Having successfully outperformed 99% of other candidates, you have a great chance of getting into one of the best colleges or universities in the country.
Here is a brief overview of how students are ranking right now in the percentile system in both the Math and EBRW portions of the test:
SAT Score (Out of 800)- Math Percentile - EBRW Percentile
SAT Score (Out of 800)
As you can see, the proportion of students that take the test who achieve a combined score of 1500 is comparatively low. While there will always be slight fluctuations around the mid-reaches of the table from one year to the next, major shifts within the top percentiles simply do not happen.
Evidence and research, therefore, suggest that by scoring 1500 on your SAT in any academic year, you are pretty much golden. Though of course, you also need to consider the rest of your application - your GPA, how you answer the questions on your application form, your general academic achievements, and the number of people applying for the same placements at your target college.
Dealing with An SAT Score That Is Too Low
If you have your sights set on a 1500 score, your work and study rate during the prep process will need to be high, to say the least. Not many students are able to put in the kind of graft necessary to get this kind of result, though some are (of course) just naturally gifted.
Scoring 1200, 1300, or 1400 on the SAT would be considered great by most students with their sights set on college applications. Check out, for example, if a low SAT score can get you into a law school, or where can a SAT scorer of 1200 apply. However, it is understandable that for others, to take the test and come out with less than 1500 sat is unacceptable.
Again, if you have your sights set on somewhere like Princeton University or MIT university, anything lower than 1500 probably is not going to help get you through the door.
In the case of the latter, there are various steps a student can take to improve their chances. Not only is the SAT far from a one time only affair, but considering the other things that could support your application is also important.
Here’s how to deal with an SAT score you are not happy with:
1.Take the Test Again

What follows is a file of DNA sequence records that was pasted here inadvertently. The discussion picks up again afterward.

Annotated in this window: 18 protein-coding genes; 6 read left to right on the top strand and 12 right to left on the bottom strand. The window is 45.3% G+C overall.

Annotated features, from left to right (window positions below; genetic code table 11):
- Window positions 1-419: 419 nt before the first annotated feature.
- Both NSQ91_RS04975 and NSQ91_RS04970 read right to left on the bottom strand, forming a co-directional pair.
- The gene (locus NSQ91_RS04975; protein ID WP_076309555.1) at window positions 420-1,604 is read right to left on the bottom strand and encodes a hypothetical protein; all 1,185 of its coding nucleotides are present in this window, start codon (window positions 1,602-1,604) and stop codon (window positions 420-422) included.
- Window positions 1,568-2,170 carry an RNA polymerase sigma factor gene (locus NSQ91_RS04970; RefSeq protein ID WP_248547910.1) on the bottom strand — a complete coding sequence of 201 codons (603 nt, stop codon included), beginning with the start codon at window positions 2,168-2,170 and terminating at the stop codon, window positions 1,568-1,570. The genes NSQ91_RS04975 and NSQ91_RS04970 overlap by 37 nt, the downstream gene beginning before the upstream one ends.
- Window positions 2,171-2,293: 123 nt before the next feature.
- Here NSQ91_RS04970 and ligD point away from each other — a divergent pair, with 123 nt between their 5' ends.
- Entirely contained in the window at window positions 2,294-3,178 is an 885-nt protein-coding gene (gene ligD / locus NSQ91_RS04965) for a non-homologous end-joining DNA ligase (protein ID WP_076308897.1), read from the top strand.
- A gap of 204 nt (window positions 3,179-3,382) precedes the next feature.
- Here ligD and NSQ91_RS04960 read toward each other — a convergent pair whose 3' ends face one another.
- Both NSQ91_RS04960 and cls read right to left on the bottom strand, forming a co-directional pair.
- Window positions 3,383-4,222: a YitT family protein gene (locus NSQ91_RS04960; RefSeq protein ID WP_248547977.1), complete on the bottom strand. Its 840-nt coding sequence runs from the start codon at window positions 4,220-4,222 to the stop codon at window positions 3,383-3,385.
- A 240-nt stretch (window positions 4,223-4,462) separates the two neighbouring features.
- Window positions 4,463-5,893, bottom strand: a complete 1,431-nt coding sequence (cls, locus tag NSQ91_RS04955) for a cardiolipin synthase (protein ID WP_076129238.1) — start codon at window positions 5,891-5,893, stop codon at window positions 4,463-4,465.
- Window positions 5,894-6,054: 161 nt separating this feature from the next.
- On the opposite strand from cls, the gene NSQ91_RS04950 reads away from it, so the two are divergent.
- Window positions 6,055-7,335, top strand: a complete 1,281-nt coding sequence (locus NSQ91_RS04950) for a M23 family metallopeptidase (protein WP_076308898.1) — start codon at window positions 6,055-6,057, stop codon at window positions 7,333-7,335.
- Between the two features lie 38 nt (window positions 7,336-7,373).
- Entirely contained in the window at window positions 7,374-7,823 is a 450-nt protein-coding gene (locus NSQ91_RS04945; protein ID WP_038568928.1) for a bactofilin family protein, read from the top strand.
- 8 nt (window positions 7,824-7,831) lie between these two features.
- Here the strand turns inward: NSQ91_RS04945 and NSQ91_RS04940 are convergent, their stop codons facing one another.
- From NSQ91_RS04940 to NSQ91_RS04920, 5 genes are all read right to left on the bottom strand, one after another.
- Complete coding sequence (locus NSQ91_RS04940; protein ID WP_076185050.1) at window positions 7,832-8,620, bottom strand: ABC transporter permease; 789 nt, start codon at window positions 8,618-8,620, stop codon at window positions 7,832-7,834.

Firstly, you could simply sit a new test and do your best to get a better score this time around. Review your strengths and weaknesses from the previous test, book yourself a new SAT and do what it takes to ensure you get 1500 you need. Prior to this, do as much test prep taking as many practice tests as you can is essential.
2. Apply Regardless
If there is a major difference between your score and the scores considered acceptable by your target university, you may need to work on your score. If the difference is relatively minor, you still have a good chance of getting in if the rest of your application is in order. Act on your instincts and if you feel you still have a shot, apply regardless.
3. Target Different Colleges
This is technically the nuclear option, which in the case of those within the range of 1500 is not usually necessary. Nevertheless, if it becomes apparent that your target schools are completely out of your reach, you may need to target different schools. Though you should still have every chance of getting into a good college or university with a test score considerably below the 1500 threshold.
At no point in the history of the SAT has 1500 been considered anything but an extremely high score. Hit the 1500 mark (or anywhere near) and you are practically guaranteed to rank within the best percentile group for that academic year.
If you are willing to put in the necessary prep and get your act together far in advance of the test, a 1500 score could be well within reach. Though if you plan on coasting through the whole thing as effortlessly as possible, you may need to rethink where you see yourself studying next!